QUINCY — With local elections a little more than two weeks away, Adams County Republicans stressed party unity and get-out-the-vote efforts Sunday during the Lincoln/Reagan Day event at the Quincy Senior & Family Resource Center.
About 175 people turned out for the annual event sponsored by the Adams County Republican Central Committee to listen to elected officials discuss local, state and national issues.
Quincy Mayor Kyle Moore, who is being challenged by Alderman Jeff VanCamp in the April 4 election, highlighted the successes of his administration during his first term.
“We are a community that has a balanced budget and reserves. It’s a story that many cities in Illinois can’t tell,” Moore said. “Critics are motivated to get back to status quo. This is a town I’m proud to lead. That’s why it’s important to vote.”
Moore, who in 2013 became the first Republican to serve as mayor since C. David Nuessen left office in 1985, also spelled out differences with VanCamp, who is running as an independent and has represented the 6th Ward for nearly two years.
He also urged those in attendance to not be complacent and to help get out the vote.
“We can’t let my opponent get away by saying he’s an independent,” Moore said, listing a number of Democratic principles he said VanCamp has supported. “He’s a Democrat.”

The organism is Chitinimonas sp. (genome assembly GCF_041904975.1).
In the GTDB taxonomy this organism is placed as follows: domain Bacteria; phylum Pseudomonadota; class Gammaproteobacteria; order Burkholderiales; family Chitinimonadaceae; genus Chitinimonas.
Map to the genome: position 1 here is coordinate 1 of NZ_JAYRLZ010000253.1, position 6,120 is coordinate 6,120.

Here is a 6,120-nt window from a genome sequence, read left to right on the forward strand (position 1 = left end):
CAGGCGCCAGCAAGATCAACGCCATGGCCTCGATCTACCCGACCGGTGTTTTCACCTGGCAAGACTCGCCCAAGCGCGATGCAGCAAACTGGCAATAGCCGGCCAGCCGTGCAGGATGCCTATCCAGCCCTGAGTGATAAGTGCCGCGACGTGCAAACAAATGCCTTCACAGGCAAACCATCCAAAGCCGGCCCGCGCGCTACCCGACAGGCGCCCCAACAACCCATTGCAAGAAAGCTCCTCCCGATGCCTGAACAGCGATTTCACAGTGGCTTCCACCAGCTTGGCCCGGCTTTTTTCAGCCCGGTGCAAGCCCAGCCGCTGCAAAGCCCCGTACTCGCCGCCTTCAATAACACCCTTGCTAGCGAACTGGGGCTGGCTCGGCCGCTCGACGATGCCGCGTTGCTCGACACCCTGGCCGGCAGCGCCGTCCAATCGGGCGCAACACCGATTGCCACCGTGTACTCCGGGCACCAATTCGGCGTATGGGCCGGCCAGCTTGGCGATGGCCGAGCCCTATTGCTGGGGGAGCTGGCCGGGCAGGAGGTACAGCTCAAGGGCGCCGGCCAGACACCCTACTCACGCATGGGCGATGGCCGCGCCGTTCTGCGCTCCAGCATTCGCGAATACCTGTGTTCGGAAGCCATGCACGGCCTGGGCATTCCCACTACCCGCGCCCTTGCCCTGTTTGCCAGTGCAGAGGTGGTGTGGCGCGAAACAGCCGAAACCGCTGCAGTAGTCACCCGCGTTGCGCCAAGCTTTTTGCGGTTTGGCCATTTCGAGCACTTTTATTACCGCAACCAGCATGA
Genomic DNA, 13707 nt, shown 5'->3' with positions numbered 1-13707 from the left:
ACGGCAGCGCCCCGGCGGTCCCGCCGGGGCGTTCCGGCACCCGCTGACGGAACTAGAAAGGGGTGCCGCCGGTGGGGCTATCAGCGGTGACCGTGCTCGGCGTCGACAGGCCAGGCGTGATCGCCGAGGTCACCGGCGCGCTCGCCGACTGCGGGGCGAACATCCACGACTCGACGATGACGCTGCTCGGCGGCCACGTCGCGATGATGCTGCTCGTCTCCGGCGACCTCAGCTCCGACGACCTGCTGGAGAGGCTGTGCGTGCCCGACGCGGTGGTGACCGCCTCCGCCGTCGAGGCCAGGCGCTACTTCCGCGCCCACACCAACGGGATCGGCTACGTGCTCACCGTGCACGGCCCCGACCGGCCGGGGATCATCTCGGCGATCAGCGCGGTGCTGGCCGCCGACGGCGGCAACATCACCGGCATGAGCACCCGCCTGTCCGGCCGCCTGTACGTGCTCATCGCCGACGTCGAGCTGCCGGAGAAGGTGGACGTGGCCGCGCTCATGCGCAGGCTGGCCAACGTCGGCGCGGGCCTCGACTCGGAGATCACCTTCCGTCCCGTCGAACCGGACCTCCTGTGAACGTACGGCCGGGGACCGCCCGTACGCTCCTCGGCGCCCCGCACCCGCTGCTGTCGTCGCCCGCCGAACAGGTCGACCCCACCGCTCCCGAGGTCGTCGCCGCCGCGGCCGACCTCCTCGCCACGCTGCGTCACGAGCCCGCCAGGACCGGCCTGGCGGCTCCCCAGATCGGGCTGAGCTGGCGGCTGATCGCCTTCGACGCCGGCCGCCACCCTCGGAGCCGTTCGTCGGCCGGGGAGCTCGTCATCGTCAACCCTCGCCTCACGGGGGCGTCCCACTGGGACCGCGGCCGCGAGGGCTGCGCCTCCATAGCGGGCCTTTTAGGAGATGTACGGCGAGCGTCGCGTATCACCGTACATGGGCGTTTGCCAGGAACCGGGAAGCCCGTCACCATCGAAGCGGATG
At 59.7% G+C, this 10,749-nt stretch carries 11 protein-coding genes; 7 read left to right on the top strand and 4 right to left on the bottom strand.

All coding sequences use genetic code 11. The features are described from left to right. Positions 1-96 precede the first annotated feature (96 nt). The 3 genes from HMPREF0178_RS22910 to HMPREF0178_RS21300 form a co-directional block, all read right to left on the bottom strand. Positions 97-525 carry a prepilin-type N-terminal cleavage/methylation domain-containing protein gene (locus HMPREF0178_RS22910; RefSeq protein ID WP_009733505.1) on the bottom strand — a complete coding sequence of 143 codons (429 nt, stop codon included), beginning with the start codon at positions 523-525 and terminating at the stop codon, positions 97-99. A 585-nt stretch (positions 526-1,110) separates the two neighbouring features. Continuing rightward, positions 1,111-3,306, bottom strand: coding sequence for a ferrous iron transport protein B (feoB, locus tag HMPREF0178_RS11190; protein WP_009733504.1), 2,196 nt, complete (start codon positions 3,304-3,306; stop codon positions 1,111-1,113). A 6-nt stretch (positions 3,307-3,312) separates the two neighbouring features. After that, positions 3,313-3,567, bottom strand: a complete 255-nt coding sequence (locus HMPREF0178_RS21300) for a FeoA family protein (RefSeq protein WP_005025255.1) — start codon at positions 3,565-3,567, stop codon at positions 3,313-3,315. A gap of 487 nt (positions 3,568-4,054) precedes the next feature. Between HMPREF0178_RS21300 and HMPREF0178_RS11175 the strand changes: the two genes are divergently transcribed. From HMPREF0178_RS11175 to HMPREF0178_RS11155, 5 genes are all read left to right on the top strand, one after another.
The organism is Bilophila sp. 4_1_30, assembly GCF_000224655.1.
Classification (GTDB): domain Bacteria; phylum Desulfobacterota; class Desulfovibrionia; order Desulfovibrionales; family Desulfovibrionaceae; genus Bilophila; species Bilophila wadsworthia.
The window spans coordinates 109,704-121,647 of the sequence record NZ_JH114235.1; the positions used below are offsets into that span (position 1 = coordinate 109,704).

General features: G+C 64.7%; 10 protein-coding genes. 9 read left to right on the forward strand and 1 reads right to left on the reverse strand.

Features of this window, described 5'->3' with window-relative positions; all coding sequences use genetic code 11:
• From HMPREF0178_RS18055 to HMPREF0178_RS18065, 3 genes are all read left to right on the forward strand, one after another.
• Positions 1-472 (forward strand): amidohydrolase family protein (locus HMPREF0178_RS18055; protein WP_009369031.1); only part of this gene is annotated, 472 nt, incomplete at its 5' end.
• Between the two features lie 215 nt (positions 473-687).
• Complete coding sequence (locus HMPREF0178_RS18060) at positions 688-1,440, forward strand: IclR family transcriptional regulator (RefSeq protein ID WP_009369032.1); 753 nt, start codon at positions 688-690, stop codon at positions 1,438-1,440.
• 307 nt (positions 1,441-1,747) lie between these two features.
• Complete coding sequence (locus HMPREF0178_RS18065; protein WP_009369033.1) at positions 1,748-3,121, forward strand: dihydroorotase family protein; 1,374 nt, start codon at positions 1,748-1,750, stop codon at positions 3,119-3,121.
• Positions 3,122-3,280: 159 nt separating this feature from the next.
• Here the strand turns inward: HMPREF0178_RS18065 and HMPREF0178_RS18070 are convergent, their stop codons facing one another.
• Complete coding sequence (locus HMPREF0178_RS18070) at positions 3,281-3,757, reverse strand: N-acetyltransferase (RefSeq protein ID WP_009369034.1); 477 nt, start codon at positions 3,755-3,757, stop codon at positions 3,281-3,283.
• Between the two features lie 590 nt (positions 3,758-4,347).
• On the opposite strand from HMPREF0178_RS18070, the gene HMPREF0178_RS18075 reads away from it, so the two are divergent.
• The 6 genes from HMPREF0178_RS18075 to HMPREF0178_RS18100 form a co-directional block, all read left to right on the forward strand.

Both state Rep. Randy Frese of Paloma and state Sen. Jil Tracy of Quincy spoke about the difficulties of passing a budget in Springfield. Illinois has not had a full-year budget in nearly two years, and negotiations on a “grand bargain” between Senate Republican and Democrat leaders and Gov. Bruce Rauner have stalled.
U.S. Rep. Darin LaHood of Dunlap stressed West-Central Illinois values and the region’s relationship with Abraham Lincoln, the nation’s 16th president.
“I love telling people (in Washington, D.C.) that I serve the district that (Abraham) Lincoln once served when he was a congressman and the district where (Ronald) Reagan went to school at Eureka College,” LaHood said.
“The West-Central Illinois values are the values Lincoln brought to Washington and got us through one of the toughest times in U.S. history — the Civil War. To be in Lincoln’s seat means a lot to me. We need more West-Central Illinois values in the Washington government.”
LaHood also urged support for President Donald Trump.
“We need to get behind him,” LaHood said.
He added that he has met with Trump several times and reminded the president not to forget about the people in LaHood’s district who solidly supported the businessman in the November election.